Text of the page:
"I'm waiting for her to come back. Do you know if she will be here by high sun, or after?"

Ai-Relare closed her eyes and lowered her head to her chest. She did not move or speak. Struck by awkward guilt, Laana looked around. Had she saddened or offended her in some way? She opened her mouth to blurt out an apology, but stopped herself. Caught in the moment, she rubbed behind her ear at the base of her antlers. Nobody paid them any attention. Nichelings wandered the cave, chatted, ate, and contemplated the wall of memories, but Laana and Ai-Relare occupied their own space. She felt her ears flatten. "I-"

"Gather fruit," Ai-Relare said. "Fish in the river. Tell a story, or walk through the forest." Her eyes opened. "Nobody can tell you when." She let out a soft little sound, nearly a sigh, nearly a laugh. "Not if you cannot." She rose to her feet and padded away into the depths with a slow swish of her long tail.

Laana, left by the pool, sat in perplexed silence. She crouched down and shrank into a ball. Whatever rule she had broken - and there must be one, for such a reaction - nobody was going to explain it to her. But still nobody noticed, or even looked in her direction, and slowly she rose back to a sitting position. Perhaps Ai-Relare had, in her own way, been giving advice? Silais always used to say something like this - you should always make yourself useful, if you didn't know what the future would bring.

Yuki seemed happy to play with the others, so she left him with instructions to tell Anameis to wait for her, and emerged from the cave into daylight. Although the rainforest canopy blocked most of the sun, out here the river carved a ribbon of open sky. She let her eyes adjust as its milky, limestone laden waters flowed on by her paws.

After a while she began to explore, sniffing around, ears pricked, occasionally looking back to remember the way. The memory of the ape remained fresh in her mind, but calm silence ruled over the riverbank. Silver fish swam just below the water's surface, scattering as her shadow passed overhead. If she stayed still long enough they re-emerged, cautious at first, but growing more confident. Kois could have swiped them out of the water with a flick of her paw, but whenever Laana tried she ended up with the slippery things wriggling out of her grasp if she caught one at all. Once, a fish had slapped her in the face with its tail as it escaped, making it very clear what it thought of the situation. Kois, compassionate as ever, had made a good effort not to laugh.

Deciding to leave fishing to those who knew how, Laana found a trail leading up the bank and deeper into the forest, and followed in the hopes of finding a berry bush that nobody had picked clean yet. Not too far, she told herself, just a little way to see. She weaved through skinny saplings reaching out to the distant sun. Ferns brushed against her side, and she ducked under low branches. A sweet scent let her onward into the jungle depths.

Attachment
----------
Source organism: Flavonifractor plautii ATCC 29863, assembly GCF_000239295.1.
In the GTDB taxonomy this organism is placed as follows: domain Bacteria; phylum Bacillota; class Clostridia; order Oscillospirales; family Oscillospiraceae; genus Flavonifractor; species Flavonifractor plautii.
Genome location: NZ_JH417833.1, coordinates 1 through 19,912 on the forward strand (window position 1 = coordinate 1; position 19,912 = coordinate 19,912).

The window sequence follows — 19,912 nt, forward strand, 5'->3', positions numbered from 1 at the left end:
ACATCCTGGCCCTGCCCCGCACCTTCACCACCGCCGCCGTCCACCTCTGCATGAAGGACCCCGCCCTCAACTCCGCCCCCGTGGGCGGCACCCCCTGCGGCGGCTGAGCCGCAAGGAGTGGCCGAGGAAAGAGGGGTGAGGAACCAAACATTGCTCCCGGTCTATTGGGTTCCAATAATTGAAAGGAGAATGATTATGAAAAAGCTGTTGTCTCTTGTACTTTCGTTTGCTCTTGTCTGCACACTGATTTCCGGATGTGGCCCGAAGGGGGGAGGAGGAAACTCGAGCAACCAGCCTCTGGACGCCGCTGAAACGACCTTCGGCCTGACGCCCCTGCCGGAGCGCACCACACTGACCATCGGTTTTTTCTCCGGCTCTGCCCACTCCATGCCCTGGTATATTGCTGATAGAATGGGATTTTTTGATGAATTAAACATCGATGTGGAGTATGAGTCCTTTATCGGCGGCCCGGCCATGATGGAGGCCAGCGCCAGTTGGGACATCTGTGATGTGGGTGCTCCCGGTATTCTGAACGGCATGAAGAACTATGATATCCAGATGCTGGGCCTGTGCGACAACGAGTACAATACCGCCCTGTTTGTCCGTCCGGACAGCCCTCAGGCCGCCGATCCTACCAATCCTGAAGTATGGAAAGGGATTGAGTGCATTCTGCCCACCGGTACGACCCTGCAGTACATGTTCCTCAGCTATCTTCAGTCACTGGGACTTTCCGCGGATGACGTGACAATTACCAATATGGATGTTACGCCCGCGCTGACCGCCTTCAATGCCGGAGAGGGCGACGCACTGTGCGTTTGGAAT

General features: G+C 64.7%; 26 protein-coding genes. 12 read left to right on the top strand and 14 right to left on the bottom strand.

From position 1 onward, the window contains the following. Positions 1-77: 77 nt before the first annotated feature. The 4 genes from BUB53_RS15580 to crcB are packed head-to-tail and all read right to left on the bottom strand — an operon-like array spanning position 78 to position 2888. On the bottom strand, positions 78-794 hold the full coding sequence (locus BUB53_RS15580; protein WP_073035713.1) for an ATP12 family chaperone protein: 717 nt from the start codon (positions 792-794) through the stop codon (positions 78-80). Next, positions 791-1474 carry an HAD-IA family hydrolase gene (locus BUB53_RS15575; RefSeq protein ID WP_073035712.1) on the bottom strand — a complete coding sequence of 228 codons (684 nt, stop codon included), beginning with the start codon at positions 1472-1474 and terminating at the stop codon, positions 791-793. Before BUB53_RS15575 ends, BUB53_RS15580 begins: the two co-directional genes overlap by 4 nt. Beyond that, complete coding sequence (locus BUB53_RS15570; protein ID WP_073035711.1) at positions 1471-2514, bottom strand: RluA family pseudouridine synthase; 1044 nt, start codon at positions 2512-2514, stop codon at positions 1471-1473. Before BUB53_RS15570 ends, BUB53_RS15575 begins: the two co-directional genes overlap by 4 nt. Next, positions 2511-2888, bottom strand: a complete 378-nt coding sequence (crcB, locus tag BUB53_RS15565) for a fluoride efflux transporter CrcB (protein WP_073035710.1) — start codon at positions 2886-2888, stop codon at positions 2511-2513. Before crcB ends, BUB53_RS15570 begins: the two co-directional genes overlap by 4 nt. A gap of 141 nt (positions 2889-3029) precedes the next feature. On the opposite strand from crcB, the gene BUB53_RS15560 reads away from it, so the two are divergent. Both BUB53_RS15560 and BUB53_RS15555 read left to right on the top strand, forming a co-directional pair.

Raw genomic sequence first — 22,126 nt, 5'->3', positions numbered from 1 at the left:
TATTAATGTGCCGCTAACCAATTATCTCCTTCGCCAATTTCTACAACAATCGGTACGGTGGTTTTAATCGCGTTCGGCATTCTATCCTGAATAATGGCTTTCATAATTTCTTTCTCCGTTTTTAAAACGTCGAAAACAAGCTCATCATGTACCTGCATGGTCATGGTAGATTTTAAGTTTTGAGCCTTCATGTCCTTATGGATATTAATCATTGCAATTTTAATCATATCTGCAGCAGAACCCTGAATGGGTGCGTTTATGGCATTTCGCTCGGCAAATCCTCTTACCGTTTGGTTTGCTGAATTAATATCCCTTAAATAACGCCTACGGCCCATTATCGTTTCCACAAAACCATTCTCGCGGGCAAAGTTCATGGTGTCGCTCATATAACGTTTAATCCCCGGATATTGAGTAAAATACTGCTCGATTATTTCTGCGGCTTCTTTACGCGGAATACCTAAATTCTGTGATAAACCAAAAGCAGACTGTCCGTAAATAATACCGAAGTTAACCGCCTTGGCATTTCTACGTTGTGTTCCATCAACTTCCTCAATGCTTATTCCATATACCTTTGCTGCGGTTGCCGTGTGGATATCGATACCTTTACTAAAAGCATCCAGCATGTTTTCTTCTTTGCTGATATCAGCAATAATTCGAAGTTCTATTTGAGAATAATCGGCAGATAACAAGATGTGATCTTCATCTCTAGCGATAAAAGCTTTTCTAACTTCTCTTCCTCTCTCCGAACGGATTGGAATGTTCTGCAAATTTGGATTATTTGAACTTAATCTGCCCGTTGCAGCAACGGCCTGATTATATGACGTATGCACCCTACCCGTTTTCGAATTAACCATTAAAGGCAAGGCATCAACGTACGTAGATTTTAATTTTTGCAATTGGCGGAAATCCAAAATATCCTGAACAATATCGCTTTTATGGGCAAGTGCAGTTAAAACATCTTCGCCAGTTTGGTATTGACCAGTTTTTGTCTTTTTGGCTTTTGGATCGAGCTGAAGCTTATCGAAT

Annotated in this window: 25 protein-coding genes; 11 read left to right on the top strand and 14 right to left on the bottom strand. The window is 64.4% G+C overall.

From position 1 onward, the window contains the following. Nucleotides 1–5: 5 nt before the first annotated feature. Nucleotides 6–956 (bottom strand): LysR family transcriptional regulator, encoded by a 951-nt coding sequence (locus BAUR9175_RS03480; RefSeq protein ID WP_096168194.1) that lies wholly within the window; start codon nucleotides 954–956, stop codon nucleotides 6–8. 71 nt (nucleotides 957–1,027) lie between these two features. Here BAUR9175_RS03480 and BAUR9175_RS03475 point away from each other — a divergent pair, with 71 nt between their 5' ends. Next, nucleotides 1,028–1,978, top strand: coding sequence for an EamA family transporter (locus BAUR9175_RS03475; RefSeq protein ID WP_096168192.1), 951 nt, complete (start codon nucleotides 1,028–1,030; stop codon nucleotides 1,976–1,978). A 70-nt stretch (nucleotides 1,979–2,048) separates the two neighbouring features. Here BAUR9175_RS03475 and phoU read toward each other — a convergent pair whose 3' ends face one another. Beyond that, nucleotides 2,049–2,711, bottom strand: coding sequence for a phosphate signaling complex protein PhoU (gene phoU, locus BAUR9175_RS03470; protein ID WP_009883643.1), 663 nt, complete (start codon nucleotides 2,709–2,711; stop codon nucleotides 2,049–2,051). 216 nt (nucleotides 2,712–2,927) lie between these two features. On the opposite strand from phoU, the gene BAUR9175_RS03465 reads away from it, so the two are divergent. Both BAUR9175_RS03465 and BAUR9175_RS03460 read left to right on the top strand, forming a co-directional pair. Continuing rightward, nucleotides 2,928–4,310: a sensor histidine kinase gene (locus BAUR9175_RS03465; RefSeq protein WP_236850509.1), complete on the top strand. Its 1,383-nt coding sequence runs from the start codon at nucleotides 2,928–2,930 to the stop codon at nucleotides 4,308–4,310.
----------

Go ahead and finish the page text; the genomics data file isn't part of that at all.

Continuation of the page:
She stopped - her paws touched rough earth, and she stepped back. Before her the well worn trail gave way to a churned up patch, claw marks and broken earth dragged across her path, leaves scattered everywhere, and the fresh smell of nicheling nearby. She crouched low, her breathing shallow and her ears straining, but she heard or smelled no predators. If a bearyena, or worse an ape, had been here, it had been long ago. Slowly she relaxed, and peered off to her side where the marks pointed.

This deep in the forest, plants grew where they could, snatching what scarce beams of sunlight penetrated the trees. The broken path ended here, with still no scent of danger. Laana crept forward, wary as a rabbil, moving in slow steps over soft fallen leaves. Only the ambient sounds of the jungle reached her ears, so ubiquitous that by now she heard them as a form of silence. Ahead, a tree's buttressed roots sprawled out across the forest floor. A few bulbous, red plants grew in its shade, and the same sweet scent wafted through the under-brush.

A rustle of leaves, a shaking branch, and she jumped, startled - only to see a small blue frog leap for safety at her passing. She took a deep, relieved breath as her heart slowed back to normal. The frog watched her from one of the moss coated roots, its throat pulsating. She touched a paw to her gems, and saw that below it grew a lone berry bush. "Why thankyou," she said, and purred in amusement at the ridiculousness of thanking a frog. No doubt, this place is turning me strange.

She tried one of the berries and found it as sweet as ever, if not a little small. No ape or bearyena interrupted her breakfast, and at last she relaxed and concluded Ai-Relare had been right. What good was there in waiting when there was food to gather, omens to find, or games to play? She nibbled away and listened to the jungle sounds passing her by. Dappled sunlight fell on her pale coat. Soon she would leave this place, but for now, she was right here.

She picked a few more berries to take back, half expecting Vankirvan to show up and protest, but nobody crossed her path. With a couple grasped in her teeth and a couple more tucked to her chest with her nimble paw, she hopped back down the trail and followed her memories back to Ki-Roku's cave.

It was for this reason that she responded to Anameis' presence with a muffled "M'mees?" and not anything more dignified.

"Oh, there you are." Anameis sat hunched up on the mossy rocks spilling from the cave mouth. "No, don't say anything, go tell that cub of yours we can go. Oh, and Kois isn't dead." She scratched her ears. "Should have said that one first."